Are Facebook's and YouTube's efforts to remove terrorist propaganda really working?

According to new research, both platforms are failing to stop ISIS-related content from circulating over the platforms, even as Facebook and YouTube claim to be cracking down on the problem.

On Thursday, the consumer protection group, Digital Citizens Alliance, released a report documenting dozens of examples of the terrorist propaganda popping up on Facebook, Instagram, YouTube and Google Plus.

The posts include images of executions, such as victims being beheaded, shot and killed, or thrown off a rooftop. Other posts are recruitment related, and display ISIS flags, terrorist fighters and the Sept. 11 attacks.

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All the propaganda was collected in the past three months, and had managed to elude the content moderation efforts, Tom Galvin, the executive director of the Digital Citizens Alliance, told PCMag.

Although Facebook, YouTube and Google have since deleted some of the content, other posts have remained online, and been able to circulate undetected for several weeks to a few years.

At least some of the content also gained a sizeable audience. Galvin pointed to a now-deleted ISIS recruitment video his group found on YouTube that had attracted over 34,000 views. "There is much more of this stuff," he said. "And unfortunately, I think we will find more tomorrow."

The Digital Citizens Alliance announced their findings as both Facebook and YouTube have been talking up how they've been taking down millions of videos and posts related to objectionable content. Powering these take downs have been AI-systems that can supposedly flag the content before users need to report it.

However, Galvin said the platforms are still struggling to catch large swaths of the bad content. "Something is off here," he said. "Either their systems aren't as good as they say, or it's not a priority as they claim."

Galvin noted that his own group managed to uncover the terrorist content with the help of an AI system and human forensics from the Global Intellectual Property Enforcement Center (GIPEC). The investigators at GIPEC specifically focused on how the ISIS propaganda was being spread over the internet through memes and hashtags in other languages.

GIPEC managed to identify thousands of terrorist-related posts and videos on the platforms, Galvin said. For example, on Instagram, which Facebook owns, you can find numerous posts that appear to be ISIS-related using the hashtag #Islamic country, when written in Arabic.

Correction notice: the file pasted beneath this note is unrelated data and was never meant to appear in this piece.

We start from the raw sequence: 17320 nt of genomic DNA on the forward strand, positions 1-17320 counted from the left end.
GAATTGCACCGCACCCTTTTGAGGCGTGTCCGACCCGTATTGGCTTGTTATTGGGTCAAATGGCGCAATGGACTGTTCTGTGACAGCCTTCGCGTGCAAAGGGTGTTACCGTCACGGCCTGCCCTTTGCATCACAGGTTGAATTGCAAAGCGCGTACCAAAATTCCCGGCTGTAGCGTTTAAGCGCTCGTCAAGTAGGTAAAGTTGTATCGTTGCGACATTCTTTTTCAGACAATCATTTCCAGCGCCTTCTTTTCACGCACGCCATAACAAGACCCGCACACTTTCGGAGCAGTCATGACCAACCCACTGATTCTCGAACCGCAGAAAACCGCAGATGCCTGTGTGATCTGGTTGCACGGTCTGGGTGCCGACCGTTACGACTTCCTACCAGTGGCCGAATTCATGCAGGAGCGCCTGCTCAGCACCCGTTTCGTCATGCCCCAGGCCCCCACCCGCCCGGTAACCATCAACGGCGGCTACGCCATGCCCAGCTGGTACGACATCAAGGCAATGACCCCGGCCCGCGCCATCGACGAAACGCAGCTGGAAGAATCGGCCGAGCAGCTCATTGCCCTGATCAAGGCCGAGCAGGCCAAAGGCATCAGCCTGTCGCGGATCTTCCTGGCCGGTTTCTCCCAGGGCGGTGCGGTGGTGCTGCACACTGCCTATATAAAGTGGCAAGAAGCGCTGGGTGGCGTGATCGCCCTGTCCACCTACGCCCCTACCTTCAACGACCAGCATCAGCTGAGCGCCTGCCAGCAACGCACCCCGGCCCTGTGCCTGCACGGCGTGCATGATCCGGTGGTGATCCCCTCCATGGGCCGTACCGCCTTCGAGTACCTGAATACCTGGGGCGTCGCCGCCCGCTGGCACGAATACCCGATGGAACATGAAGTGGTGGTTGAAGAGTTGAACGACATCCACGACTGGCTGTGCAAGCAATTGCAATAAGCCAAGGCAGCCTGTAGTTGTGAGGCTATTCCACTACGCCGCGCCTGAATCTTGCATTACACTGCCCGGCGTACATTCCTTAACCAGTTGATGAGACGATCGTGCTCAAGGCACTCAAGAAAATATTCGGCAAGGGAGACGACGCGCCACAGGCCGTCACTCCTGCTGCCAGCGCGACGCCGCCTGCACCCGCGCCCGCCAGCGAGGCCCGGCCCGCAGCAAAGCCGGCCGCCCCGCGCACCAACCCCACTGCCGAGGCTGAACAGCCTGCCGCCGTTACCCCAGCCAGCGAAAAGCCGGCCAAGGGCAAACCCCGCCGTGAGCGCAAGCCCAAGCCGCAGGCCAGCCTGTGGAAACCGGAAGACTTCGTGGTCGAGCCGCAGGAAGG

Galvin said even though Facebook, Google, and Twitter have been telling the public they're cracking down on the terrorist content, he's doubtful the companies can police themselves. A big reason why is a lack of incentive. "Their business models don't allow them to solve this problem," Galvin said. He points to how today's internet giants are geared toward circulating information and monetizing it with ads.

"Why are months-old Jihadi videos and content still proliferating on Google platforms? There seems to be only one possible answer: the business model enables it," the Digital Citizens Alliance said in their report.

Google, which owns YouTube, so far hasn't commented on the findings. But on Thursday, Facebook said: "There is no place for terrorists or content that promotes terrorism on Facebook or Instagram, and we remove it as soon as we become aware of it."

"We take this seriously and are committed to making the environment of our platforms safe," the company added. "We know we can do more, and we've been making major investments to add more technology and human expertise, as well as deepen partnerships to combat this global issue."

This past week, Facebook for the first time released a transparency report on how much objectionable content is reaching the platform. The company is also hiring 10,000 more staffers to focus on "safety and security" on the platform.

Galvin said Facebook has been the tech company most open to the feedback and criticism. Nevertheless, the public needs to hold a conversation about the major internet platforms and whether they should be regulated, he said. Recent controversies around data privacy, fake news and election propaganda underscore the dangers when they fail to police themselves, he added.

This article originally appeared on PCMag.com.